Concord Youth Theatre
There's No Place Like Home
Anyone involved for any length of time in children's theater knows how important it is to find your own space. So many of us have had the experience of being wandering theater nomads, renting from a church, school or karate studio for workshops and rehearsals, finally landing in a rented performance space just days before a show. And an office space or a space to store all the accumulated costumes, sets, props, and assorted theater effluvia from over the years? Ha! A mere dream.
But for some of us, dreams can come true.
Take the case of the Concord Youth Theatre (CYT), whose journey towards home had the emotional twists and turns of an odyssey. For many years, CYT (founded in 1976) had a home. It was an ideal situation for them as part of Emerson Umbrella Center for the Arts in Concord. Housed in an old school building, CYT spent an enormous amount of time and money refurbishing the building from 1983 through 2005. They were able to hold workshops, rehearsals, and performances there and even had an office space.
But in 2005, CYT lost their lease.
"We had to reinvent ourselves after losing the space," explains Lisa Evans, Producing Artistic Director of CYT since 1998. "We went from a staff of five to just two in order to conserve money and stay above water."
CYT was without a home for four years, renting space at schools and churches in Concord, Lexington, Maynard, and Lincoln-Sudbury. Luckily, a local businessman (whose mother had been president of the CYT board many years ago) stepped forward and offered them a space in an old warehouse in Concord. This un-airconditioned space wasn't ideal but it was all they had. They converted the space into a 100-seat blackbox theater. But then the landlord wanted to develop and rebuild the space so they had to move. Again. But not without his promise that he would find CYT a space first.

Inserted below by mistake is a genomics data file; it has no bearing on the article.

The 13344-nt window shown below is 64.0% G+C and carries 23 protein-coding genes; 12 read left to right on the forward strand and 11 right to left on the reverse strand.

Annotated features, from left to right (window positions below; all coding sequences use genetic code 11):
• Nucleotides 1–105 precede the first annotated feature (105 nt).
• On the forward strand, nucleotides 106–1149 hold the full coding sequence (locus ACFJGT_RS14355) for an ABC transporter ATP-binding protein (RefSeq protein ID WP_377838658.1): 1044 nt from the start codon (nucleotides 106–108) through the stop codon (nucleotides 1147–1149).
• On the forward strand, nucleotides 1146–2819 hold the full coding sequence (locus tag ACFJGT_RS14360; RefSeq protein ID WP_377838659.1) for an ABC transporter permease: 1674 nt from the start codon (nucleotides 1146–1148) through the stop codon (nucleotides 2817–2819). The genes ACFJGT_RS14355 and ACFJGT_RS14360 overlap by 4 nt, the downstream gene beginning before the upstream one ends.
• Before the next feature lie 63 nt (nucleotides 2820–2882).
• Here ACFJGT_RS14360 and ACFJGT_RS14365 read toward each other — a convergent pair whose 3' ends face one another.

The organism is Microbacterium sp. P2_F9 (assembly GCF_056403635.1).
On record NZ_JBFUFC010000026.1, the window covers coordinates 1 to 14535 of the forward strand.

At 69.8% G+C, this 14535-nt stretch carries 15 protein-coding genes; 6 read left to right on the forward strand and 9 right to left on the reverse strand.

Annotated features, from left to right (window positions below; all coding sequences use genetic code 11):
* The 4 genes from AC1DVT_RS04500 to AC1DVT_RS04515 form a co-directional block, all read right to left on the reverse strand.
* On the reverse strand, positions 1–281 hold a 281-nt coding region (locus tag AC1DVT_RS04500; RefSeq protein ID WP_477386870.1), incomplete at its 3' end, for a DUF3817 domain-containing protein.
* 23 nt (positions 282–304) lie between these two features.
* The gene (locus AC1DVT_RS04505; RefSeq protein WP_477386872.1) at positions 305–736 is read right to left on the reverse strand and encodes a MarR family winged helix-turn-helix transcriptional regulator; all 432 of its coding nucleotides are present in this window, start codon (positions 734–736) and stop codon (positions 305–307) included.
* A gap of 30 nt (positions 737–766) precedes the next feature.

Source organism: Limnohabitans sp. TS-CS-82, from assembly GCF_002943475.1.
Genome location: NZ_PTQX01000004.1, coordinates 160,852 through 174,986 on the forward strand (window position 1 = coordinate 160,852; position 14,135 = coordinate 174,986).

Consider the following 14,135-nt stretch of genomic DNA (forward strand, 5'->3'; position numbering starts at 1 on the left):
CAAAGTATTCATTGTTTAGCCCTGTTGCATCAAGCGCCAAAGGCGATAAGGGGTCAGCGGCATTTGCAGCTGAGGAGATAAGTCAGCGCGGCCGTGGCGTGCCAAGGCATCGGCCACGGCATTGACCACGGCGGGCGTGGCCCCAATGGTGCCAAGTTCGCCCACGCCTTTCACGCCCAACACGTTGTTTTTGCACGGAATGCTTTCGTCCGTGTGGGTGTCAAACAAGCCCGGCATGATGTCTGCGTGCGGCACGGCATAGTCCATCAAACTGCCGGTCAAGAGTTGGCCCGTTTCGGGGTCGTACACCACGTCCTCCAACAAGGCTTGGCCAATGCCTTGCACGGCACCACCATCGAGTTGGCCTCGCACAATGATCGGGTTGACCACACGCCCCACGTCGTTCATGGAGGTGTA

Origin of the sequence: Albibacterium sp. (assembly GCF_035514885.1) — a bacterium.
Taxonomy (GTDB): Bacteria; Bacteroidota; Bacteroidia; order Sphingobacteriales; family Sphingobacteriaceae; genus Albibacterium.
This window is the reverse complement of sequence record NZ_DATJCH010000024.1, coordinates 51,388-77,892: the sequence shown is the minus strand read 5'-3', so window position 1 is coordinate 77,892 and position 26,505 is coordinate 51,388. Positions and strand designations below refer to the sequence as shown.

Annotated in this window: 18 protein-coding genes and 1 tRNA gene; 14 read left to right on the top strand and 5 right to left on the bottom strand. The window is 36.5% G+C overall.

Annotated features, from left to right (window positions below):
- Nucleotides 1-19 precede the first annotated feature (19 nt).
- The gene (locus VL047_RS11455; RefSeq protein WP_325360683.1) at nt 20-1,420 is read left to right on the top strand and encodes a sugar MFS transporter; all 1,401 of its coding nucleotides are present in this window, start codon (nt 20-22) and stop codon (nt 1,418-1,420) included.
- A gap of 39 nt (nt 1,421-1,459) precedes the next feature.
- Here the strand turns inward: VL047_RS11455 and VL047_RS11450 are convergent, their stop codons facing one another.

That was when fate stepped in once more to lead them to a small medical office building at 358 Baker Street in Concord.
"The building is newer," Evans says, "there's more parking, there's air conditioning. We don't have to do anything! And we have the opportunity to take the whole building through the enormous generosity of one of our benefactors."
The computer company which shares the building will leaving in March. Since the entire building needs reconstruction, CYT plans to "gut" that space and create a 90-seat blackbox theater, thanks to an architect on the theater's board who created the plans, worked with the town for permits, and even found them a contractor willing to work for the cost of materials only. Lisa's son Chris Evans, a successful film actor who starred in last summer's "Captain America", has contributed the money for all building materials and new equipment.
It's a dream come true for Evans: "I love a blackbox for kids to learn in, because when a child is learning in a smaller space, they don't have to rely on set pieces and big effects. They have to rely on acting. A blackbox is intimate and up-close. It's better for the kids to learn in that environment. The whole thing is really exciting. We're starting a new chapter here with this building--a new story. We're very lucky. For all the bad stuff that's happened, we're still here."
The Concord Youth Theatre's first production in the their new theater will be Charlotte's Web in May.
For more information about the Concord Youth Theatre, please visit CYT's website.